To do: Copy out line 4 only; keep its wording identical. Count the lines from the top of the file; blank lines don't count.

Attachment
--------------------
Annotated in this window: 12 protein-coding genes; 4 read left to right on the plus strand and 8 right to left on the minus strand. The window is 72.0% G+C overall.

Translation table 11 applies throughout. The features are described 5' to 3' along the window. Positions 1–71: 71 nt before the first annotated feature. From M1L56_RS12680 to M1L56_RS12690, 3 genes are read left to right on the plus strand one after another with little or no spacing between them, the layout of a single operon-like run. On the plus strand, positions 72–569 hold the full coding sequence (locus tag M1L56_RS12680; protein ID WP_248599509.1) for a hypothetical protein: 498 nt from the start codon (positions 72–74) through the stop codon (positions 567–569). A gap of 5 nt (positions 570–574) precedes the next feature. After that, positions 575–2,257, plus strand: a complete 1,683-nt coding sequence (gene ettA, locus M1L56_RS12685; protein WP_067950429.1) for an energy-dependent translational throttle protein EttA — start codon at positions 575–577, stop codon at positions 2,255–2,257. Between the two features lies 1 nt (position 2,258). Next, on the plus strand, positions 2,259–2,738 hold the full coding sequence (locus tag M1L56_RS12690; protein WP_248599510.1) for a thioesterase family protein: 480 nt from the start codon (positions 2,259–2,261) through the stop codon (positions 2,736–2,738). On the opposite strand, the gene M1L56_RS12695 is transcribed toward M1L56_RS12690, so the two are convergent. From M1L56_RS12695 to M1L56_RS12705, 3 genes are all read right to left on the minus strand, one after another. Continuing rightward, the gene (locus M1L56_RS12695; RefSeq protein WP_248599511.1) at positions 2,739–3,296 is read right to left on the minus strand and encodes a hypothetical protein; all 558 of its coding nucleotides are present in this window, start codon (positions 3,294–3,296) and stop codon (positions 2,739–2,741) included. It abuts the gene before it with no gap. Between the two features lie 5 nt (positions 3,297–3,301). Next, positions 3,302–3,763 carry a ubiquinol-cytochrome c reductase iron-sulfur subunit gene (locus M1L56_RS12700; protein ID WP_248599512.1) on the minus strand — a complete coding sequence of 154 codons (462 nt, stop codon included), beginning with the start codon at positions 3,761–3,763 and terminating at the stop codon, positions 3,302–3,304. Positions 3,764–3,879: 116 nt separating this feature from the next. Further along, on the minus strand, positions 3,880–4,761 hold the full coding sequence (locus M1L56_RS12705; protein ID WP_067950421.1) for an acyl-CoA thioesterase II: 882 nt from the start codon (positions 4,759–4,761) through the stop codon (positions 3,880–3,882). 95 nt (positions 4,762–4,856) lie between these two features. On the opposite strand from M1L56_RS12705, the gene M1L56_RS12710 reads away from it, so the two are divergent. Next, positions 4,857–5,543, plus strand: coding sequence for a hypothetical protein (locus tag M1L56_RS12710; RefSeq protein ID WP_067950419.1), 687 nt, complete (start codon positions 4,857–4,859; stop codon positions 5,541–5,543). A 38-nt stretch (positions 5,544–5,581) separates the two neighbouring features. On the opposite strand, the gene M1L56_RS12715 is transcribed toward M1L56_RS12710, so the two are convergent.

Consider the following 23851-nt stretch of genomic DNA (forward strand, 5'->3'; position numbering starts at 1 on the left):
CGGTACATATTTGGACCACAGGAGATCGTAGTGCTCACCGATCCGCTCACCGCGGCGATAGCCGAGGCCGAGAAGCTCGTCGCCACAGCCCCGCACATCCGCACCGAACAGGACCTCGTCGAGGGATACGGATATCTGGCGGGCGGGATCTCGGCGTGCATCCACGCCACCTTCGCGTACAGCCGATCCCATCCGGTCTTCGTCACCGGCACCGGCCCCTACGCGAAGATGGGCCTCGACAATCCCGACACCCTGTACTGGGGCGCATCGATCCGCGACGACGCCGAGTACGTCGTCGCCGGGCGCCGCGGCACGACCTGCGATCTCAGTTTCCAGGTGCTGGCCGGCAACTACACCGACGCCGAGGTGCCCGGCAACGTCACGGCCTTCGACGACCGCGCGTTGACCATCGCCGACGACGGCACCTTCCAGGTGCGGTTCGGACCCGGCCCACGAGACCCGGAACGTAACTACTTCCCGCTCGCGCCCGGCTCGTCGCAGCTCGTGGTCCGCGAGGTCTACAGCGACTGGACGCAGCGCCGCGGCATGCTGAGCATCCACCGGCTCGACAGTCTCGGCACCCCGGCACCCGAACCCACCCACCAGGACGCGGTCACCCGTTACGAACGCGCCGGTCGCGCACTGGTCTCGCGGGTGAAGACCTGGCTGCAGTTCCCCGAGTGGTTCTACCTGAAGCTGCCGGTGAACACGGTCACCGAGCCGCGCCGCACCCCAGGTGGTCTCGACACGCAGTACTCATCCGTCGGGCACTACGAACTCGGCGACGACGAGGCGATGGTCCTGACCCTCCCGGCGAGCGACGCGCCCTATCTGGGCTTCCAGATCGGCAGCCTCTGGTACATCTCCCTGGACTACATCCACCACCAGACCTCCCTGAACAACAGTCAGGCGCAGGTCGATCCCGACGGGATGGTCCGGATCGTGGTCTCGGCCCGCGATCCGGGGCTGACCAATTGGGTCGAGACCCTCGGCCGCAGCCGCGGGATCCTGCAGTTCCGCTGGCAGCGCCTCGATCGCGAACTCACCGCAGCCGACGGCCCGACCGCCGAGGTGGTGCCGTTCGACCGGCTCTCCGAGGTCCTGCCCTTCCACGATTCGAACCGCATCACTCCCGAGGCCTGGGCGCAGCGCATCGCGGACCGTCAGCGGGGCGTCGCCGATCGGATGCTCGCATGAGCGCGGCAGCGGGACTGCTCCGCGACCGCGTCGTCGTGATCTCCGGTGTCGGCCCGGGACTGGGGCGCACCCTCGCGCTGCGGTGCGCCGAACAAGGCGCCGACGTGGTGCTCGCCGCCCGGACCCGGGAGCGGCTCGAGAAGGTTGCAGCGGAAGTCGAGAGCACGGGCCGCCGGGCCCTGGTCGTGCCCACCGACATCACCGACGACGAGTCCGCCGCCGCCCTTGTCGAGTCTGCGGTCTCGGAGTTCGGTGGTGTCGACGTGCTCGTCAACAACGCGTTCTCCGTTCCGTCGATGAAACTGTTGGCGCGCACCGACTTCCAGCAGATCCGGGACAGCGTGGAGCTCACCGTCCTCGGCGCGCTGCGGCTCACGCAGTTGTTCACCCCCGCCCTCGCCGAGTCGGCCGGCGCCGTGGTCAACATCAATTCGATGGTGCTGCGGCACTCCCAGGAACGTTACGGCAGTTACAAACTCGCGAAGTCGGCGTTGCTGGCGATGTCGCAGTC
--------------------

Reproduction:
CGGTACATATTTGGACCACAGGAGATCGTAGTGCTCACCGATCCGCTCACCGCGGCGATAGCCGAGGCCGAGAAGCTCGTCGCCACAGCCCCGCACATCCGCACCGAACAGGACCTCGTCGAGGGATACGGATATCTGGCGGGCGGGATCTCGGCGTGCATCCACGCCACCTTCGCGTACAGCCGATCCCATCCGGTCTTCGTCACCGGCACCGGCCCCTACGCGAAGATGGGCCTCGACAATCCCGACACCCTGTACTGGGGCGCATCGATCCGCGACGACGCCGAGTACGTCGTCGCCGGGCGCCGCGGCACGACCTGCGATCTCAGTTTCCAGGTGCTGGCCGGCAACTACACCGACGCCGAGGTGCCCGGCAACGTCACGGCCTTCGACGACCGCGCGTTGACCATCGCCGACGACGGCACCTTCCAGGTGCGGTTCGGACCCGGCCCACGAGACCCGGAACGTAACTACTTCCCGCTCGCGCCCGGCTCGTCGCAGCTCGTGGTCCGCGAGGTCTACAGCGACTGGACGCAGCGCCGCGGCATGCTGAGCATCCACCGGCTCGACAGTCTCGGCACCCCGGCACCCGAACCCACCCACCAGGACGCGGTCACCCGTTACGAACGCGCCGGTCGCGCACTGGTCTCGCGGGTGAAGACCTGGCTGCAGTTCCCCGAGTGGTTCTACCTGAAGCTGCCGGTGAACACGGTCACCGAGCCGCGCCGCACCCCAGGTGGTCTCGACACGCAGTACTCATCCGTCGGGCACTACGAACTCGGCGACGACGAGGCGATGGTCCTGACCCTCCCGGCGAGCGACGCGCCCTATCTGGGCTTCCAGATCGGCAGCCTCTGGTACATCTCCCTGGACTACATCCACCACCAGACCTCCCTGAACAACAGTCAGGCGCAGGTCGATCCCGACGGGATGGTCCGGATCGTGGTCTCGGCCCGCGATCCGGGGCTGACCAATTGGGTCGAGACCCTCGGCCGCAGCCGCGGGATCCTGCAGTTCCGCTGGCAGCGCCTCGATCGCGAACTCACCGCAGCCGACGGCCCGACCGCCGAGGTGGTGCCGTTCGACCGGCTCTCCGAGGTCCTGCCCTTCCACGATTCGAACCGCATCACTCCCGAGGCCTGGGCGCAGCGCATCGCGGACCGTCAGCGGGGCGTCGCCGATCGGATGCTCGCATGAGCGCGGCAGCGGGACTGCTCCGCGACCGCGTCGTCGTGATCTCCGGTGTCGGCCCGGGACTGGGGCGCACCCTCGCGCTGCGGTGCGCCGAACAAGGCGCCGACGTGGTGCTCGCCGCCCGGACCCGGGAGCGGCTCGAGAAGGTTGCAGCGGAAGTCGAGAGCACGGGCCGCCGGGCCCTGGTCGTGCCCACCGACATCACCGACGACGAGTCCGCCGCCGCCCTTGTCGAGTCTGCGGTCTCGGAGTTCGGTGGTGTCGACGTGCTCGTCAACAACGCGTTCTCCGTTCCGTCGATGAAACTGTTGGCGCGCACCGACTTCCAGCAGATCCGGGACAGCGTGGAGCTCACCGTCCTCGGCGCGCTGCGGCTCACGCAGTTGTTCACCCCCGCCCTCGCCGAGTCGGCCGGCGCCGTGGTCAACATCAATTCGATGGTGCTGCGGCACTCCCAGGAACGTTACGGCAGTTACAAACTCGCGAAGTCGGCGTTGCTGGCGATGTCGCAGTC